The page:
Eth bootloader - What does the switch do and topboard Rev 1.6?

This follows an e-mail regarding working with a topboard that is Rev 1.6 where there is no eth bootloader switch.

 

What exactly does the ethernet switch do?

 

Are these pads (rev 1.6) default shorted – I wouldn’t think so but they might be?

What I have discovered is I can successfully TFTP if: I issue a reboot and while rebooting (first 3 seconds or show) I immediately issue the put from TFTP and then issue another reboot.

 

Now the problem is this window is incredibly small; especially for my application.

 

Is something not quite functioning right (the ethernet bootloader switch would normally do something additionally allowing for the acceptance of a file) or will this always be the case that the controller needs to be in the bootloader state to communicate with the TFTP? If this is the case what is the option to extend that state, modify the bootloader?

Where we are still trying to go (discussed with you briefly last year) is to have a global tftp OTA server.

We are trying to enact your previously suggested solution whereby we:

  1. Check a website via HTTP if there is an update
  2. *If there is an update have the server issue a controller reboot (additional step if we have to put it into a bootloader state)
  3. Have the server do the put from the tftp
  4. Have the server issue another reboot

 

If the reality is we need the reboot to get it into a file accepting state from the TFTP you can see how this can become problematic with only a 3 second wait for a new program. Especially since I don’t think there will be any good way for the server to check if the controller is ready for tftp.

 

 

Colin Ragush
Colin Ragush
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Asked on 1/16/20, 1:12 PM
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For future reference, a summary of our findings:

  • On D21G topboard v1.6 the Ethernet bootloader is enabled by default; it can be disabled by cutting a trace and soldering the OFF bridge. topboard v1.7 has a switch.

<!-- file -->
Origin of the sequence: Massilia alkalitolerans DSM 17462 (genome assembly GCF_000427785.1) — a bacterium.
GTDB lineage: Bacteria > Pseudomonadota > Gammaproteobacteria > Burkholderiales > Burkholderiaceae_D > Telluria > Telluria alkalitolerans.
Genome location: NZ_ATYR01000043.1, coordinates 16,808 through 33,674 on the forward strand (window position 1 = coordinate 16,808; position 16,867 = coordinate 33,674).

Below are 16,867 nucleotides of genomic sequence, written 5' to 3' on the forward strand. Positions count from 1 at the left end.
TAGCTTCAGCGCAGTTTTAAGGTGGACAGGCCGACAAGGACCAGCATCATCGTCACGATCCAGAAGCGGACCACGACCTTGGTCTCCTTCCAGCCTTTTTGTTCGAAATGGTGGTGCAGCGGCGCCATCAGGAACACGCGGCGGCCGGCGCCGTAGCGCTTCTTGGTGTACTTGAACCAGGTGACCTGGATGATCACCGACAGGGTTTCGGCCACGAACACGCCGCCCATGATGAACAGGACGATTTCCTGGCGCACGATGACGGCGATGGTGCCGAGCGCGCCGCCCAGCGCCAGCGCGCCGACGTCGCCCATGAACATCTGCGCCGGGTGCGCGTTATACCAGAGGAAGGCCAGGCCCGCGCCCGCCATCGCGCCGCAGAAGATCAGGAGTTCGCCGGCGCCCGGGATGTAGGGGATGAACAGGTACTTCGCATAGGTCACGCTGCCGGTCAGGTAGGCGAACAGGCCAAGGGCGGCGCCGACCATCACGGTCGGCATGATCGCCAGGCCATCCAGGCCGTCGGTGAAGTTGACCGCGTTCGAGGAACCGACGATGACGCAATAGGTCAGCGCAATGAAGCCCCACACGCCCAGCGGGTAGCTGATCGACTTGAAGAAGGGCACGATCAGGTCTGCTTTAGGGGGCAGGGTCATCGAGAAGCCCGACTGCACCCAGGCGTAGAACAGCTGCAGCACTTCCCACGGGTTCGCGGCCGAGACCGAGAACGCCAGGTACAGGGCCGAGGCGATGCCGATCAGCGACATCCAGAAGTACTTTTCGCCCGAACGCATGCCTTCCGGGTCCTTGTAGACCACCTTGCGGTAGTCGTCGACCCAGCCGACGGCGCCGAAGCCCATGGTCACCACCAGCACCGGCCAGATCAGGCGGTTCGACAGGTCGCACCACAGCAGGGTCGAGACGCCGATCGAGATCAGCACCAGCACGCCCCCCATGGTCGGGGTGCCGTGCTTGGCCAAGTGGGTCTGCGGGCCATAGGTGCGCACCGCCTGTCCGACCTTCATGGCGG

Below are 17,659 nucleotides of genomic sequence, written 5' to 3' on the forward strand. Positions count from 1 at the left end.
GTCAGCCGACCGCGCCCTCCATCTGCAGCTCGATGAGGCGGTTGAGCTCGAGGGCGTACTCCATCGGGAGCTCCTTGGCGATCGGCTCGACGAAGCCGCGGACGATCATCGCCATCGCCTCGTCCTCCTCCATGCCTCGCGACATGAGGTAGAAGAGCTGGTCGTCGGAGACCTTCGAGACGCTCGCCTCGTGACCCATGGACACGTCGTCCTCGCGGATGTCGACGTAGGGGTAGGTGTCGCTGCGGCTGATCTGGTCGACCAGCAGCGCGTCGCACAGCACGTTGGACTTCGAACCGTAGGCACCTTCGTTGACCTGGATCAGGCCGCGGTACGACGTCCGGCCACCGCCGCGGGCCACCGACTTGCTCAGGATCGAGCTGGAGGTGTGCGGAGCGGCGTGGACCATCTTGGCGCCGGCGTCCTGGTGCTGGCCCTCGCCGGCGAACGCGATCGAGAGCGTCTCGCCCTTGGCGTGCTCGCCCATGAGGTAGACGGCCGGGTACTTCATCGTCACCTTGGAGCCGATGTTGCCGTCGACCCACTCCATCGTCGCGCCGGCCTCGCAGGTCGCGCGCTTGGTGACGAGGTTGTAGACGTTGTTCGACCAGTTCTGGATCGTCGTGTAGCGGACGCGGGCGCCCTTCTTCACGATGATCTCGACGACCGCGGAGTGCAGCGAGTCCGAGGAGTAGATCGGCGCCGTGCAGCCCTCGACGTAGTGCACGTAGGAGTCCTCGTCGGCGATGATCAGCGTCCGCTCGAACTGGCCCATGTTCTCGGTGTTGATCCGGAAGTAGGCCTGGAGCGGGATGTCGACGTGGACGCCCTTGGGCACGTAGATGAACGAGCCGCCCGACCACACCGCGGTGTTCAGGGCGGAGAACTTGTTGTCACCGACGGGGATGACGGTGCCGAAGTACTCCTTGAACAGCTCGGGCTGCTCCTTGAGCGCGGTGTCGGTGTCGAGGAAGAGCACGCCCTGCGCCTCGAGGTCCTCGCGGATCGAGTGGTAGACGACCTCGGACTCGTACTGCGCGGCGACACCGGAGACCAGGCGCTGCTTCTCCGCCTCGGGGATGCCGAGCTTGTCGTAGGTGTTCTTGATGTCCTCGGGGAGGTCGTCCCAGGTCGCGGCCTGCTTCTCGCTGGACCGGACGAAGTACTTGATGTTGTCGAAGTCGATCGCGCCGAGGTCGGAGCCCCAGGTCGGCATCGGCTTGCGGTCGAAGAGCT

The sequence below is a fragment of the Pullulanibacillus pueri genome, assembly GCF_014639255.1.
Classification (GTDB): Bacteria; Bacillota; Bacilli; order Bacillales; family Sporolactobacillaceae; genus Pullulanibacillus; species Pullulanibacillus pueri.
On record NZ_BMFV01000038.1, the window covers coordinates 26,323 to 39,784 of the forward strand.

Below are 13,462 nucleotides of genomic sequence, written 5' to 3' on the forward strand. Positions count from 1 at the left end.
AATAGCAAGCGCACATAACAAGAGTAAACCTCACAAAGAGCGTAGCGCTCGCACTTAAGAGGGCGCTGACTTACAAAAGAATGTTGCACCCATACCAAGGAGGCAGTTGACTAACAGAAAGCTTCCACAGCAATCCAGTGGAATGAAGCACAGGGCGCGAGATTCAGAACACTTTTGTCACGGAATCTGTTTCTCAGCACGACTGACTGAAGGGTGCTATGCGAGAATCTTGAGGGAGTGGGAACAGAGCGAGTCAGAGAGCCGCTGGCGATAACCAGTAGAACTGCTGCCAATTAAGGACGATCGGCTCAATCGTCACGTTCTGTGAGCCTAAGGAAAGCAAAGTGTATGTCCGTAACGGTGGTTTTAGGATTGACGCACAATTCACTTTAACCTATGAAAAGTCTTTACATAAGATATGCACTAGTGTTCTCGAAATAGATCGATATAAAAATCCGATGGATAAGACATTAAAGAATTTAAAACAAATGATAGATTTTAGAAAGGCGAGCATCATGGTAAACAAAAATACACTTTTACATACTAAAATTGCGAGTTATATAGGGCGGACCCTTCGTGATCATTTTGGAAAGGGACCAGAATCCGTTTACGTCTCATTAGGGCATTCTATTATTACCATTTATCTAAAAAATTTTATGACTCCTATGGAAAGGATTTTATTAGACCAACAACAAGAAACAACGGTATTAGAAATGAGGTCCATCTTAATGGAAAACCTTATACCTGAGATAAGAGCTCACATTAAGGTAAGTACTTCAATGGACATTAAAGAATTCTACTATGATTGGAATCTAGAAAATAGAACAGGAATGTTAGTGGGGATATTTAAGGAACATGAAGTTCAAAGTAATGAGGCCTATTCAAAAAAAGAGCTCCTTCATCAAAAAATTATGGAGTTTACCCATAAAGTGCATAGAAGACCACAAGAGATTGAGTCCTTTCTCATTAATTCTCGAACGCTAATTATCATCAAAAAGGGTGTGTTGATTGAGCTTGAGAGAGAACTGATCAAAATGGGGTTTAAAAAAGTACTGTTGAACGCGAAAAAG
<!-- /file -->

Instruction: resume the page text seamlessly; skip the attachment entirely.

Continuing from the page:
• When doing the reset of the board by URL, it remains in the bootloader state for a couple of seconds only, so you need to be quick to start the TFTP put. The TFPT on the other hand has a longer timeout, so you can also start the TFTP put, and then perform the board reset by URL. In both cases, only 1 reset is needed. This works well with the Linux CLI tftp command, it has a timeout of around 25 seconds. TFTP on Windows and Mac may behave differently, even refusing the connection as long as the board is not in bootloader mode (thus requiring 2 resets).
  • To make sure it is not a network issue that is blocking the TFTP (firewall blocking UDP ports), you can test with a simplified network: an Ethernet cable between laptop and Industruino, with the laptop disconnect from wifi/LAN. Your laptop should be configured with a fixed IP address, e.g. 192.168.1.1, also used as gateway, and mask 255.255.255.0. Just make sure to use a compatible fixed IP address on the Industruino, e.g. 192.168.1.199.

You can have a look at this simple Linux shell script to automate the TFTP transfer (after preparing your file with the prepareFile utility); it resets the board by URL and then immediately starts the TFTP put.

Tom
Tom
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Answered on 1/28/20, 1:43 AM
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Asked: 1/16/20, 1:12 PM
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Last updated: 1/28/20, 1:43 AM